First, the State suggests section 42(e) is ambiguous because the word "restrain" permits a reasonable interpretation that includes a mandatory injunction. The State points out that the fifth edition of Black's Law Dictionary gives one of the meanings of "restrain" as "enjoin," which, in turn, can denote a mandatory injunction. Black's Law Dictionary 1181 (5th ed. 1979). However, the sixth edition of Black's Law Dictionary, the last to include a definition of "restrain," does not list "enjoin" as a synonym. Black's Law Dictionary 1314 (6th ed. 1990). Moreover, assuming arguendo that "restrain" can mean "enjoin" in some contexts, it does not carry that meaning in section 42(e). If it did, the phrase "injunction to restrain" would mean "injunction to enjoin," which is redundant. If possible, we will avoid constructions that render any term superfluous or meaningless. In re Marriage of Kates, 198 Ill. 2d 156, 167 (2001).

Second, the State points out various provisions of the Act that seem to contemplate mandatory injunctions. Section 45(d) concerns third-party complaints in cases in which the State "seeks to compel the defendant to remove the waste or otherwise clean up the site." 415 ILCS 5/45(d) (West 2002). Section 58.1(a)(2) refers to persons "required to perform investigations and remediations." 415 ILCS 5/58.1(a)(2) (West 2002). Section 58.9(a)(1) limits suits seeking "to require any person to conduct remedial action" to the remediation of pollution that the defendant proximately caused. 415 ILCS 5/58.9(a)(1) (West 2002). Section 58.9(b) requires notice when the State "seeks to require a person who may be liable pursuant to this Act to conduct remedial activities." 415 ILCS 58.9(b) (West 2002). The State correctly urges that a statute must be construed as a whole. Kates, 198 Ill. 2d at 163. Thus, any part of the Act may provide some evidence of what the legislature intended in section 42(e). However the strongest evidence is, of course, the language of section 42(e) itself. Because the meaning of section 42(e) is plain, inferences based on language found in scattered ancillary provisions of the Act are insufficient to change the outcome of this case. See Whitman v. American Trucking Associations, 531 U.S. 457, 468, 149 L.Ed. 2d 1, 13, 121 S.Ct. 903, 909-10 (2001) ("Congress, we have held, does not alter the fundamental details of a regulatory scheme in *** ancillary provisions-it does not, one might say, hide elephants in mouseholes").

Third, the State argues that the legislature's recent amendment of section 42(e) "clarifies" what the legislature meant by the phrase "injunction to restrain" by stating that it includes mandatory injunctions. The State relies on Collins v. Board of Trustees of the Firemen's Annuity & Benefit Fund of Chicago, 155 Ill. 2d 103 (1993). In Collins, we stated that "[a]n amendment that contradicts a recent interpretation of a statute is an indication that such interpretation was incorrect and that the amendment was enacted to clarify the legislature's original intent." Collins, 155 Ill. 2d at 111, citing Bruni v. Department of Registration & Education, 59 Ill. 2d 6, 11-12 (1974). Defendants reply that Roth v. Yackley, 77 Ill. 2d 423 (1979), precludes consideration of the amendment as clarification of the original meaning of section 42(e). In Roth, we held the legislature could not "constitutionally overrule a decision of this court by declaring that an amendatory act applies retroactively to cases decided before its effective date." Roth, 77 Ill. 2d at 429. For the following reasons, we conclude Roth precludes giving the recent amendment controlling weight, and that Collins is distinguishable.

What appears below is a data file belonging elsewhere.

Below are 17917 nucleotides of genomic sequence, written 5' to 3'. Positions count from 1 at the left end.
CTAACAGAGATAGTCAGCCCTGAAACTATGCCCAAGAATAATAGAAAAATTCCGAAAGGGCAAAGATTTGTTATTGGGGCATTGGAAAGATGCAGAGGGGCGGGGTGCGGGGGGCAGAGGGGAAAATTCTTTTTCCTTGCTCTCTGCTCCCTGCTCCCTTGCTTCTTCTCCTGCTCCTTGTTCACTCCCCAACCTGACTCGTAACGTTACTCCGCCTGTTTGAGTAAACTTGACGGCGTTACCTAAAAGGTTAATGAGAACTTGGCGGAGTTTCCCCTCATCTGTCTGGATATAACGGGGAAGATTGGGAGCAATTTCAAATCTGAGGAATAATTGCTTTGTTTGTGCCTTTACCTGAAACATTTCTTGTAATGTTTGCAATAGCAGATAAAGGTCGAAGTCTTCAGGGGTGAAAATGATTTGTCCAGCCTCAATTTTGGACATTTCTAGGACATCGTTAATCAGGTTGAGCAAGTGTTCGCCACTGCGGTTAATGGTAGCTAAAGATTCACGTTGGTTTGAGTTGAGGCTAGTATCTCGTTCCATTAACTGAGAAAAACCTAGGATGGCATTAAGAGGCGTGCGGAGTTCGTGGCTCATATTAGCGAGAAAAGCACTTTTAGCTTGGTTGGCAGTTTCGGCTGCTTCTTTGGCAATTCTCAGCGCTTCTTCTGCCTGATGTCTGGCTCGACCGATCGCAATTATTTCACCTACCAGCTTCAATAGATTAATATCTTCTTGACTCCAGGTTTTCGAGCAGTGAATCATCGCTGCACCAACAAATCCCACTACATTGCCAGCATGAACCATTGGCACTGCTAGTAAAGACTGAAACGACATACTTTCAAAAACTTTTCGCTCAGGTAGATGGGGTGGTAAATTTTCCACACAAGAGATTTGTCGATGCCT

Roth concerned the following situation. In People v. DuMontelle, 71 Ill. 2d 157 (1978), we held that fines and costs were not "reasonable terms and conditions of probation" within the meaning of section 10 of the Cannabis Control Act, and thus could not be imposed under that section. In response, the legislature amended section 10 to expressly permit imposition of fines and costs and stated that the amendment was a declaration of existing law and thus applicable to events prior to the effective date of the amendment. Roth, 77 Ill. 2d at 426, quoting Pub. Act 80-1202, §3, eff. June 30, 1978. We held the constitutional doctrine of separation of powers precludes the legislature from assuming this court's role by retroactively applying new statutory language. Roth, 77 Ill. 2d at 428-29, citing Ill. Const. 1970, art. II, §1. We stated that, "[w]hile the General Assembly has the power *** to amend statutes prospectively if it believes that a judicial interpretation was at odds with its intent [citations], it is the function of the judiciary to determine what the law is and apply statutes to cases. [Citations.]" Roth, 77 Ill. 2d at 429.